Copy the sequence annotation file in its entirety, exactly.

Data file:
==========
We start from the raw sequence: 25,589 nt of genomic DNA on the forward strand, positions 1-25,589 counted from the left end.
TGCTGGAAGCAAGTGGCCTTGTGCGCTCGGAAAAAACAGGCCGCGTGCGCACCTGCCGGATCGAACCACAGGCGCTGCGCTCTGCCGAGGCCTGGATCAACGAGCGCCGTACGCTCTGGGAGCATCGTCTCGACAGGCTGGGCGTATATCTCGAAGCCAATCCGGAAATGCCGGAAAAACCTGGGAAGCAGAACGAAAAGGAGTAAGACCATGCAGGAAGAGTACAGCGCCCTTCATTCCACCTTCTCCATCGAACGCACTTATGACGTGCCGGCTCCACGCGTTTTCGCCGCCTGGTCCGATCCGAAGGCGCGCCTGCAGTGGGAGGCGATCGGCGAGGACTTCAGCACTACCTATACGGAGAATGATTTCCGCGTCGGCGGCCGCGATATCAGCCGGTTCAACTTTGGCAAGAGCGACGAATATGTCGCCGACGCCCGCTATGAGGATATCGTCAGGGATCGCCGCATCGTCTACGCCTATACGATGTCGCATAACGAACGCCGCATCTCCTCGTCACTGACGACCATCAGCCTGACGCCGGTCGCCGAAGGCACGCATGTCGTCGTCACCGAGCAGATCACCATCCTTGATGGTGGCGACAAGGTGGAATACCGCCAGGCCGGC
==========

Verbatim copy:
We start from the raw sequence: 25,589 nt of genomic DNA on the forward strand, positions 1-25,589 counted from the left end.
TGCTGGAAGCAAGTGGCCTTGTGCGCTCGGAAAAAACAGGCCGCGTGCGCACCTGCCGGATCGAACCACAGGCGCTGCGCTCTGCCGAGGCCTGGATCAACGAGCGCCGTACGCTCTGGGAGCATCGTCTCGACAGGCTGGGCGTATATCTCGAAGCCAATCCGGAAATGCCGGAAAAACCTGGGAAGCAGAACGAAAAGGAGTAAGACCATGCAGGAAGAGTACAGCGCCCTTCATTCCACCTTCTCCATCGAACGCACTTATGACGTGCCGGCTCCACGCGTTTTCGCCGCCTGGTCCGATCCGAAGGCGCGCCTGCAGTGGGAGGCGATCGGCGAGGACTTCAGCACTACCTATACGGAGAATGATTTCCGCGTCGGCGGCCGCGATATCAGCCGGTTCAACTTTGGCAAGAGCGACGAATATGTCGCCGACGCCCGCTATGAGGATATCGTCAGGGATCGCCGCATCGTCTACGCCTATACGATGTCGCATAACGAACGCCGCATCTCCTCGTCACTGACGACCATCAGCCTGACGCCGGTCGCCGAAGGCACGCATGTCGTCGTCACCGAGCAGATCACCATCCTTGATGGTGGCGACAAGGTGGAATACCGCCAGGCCGGC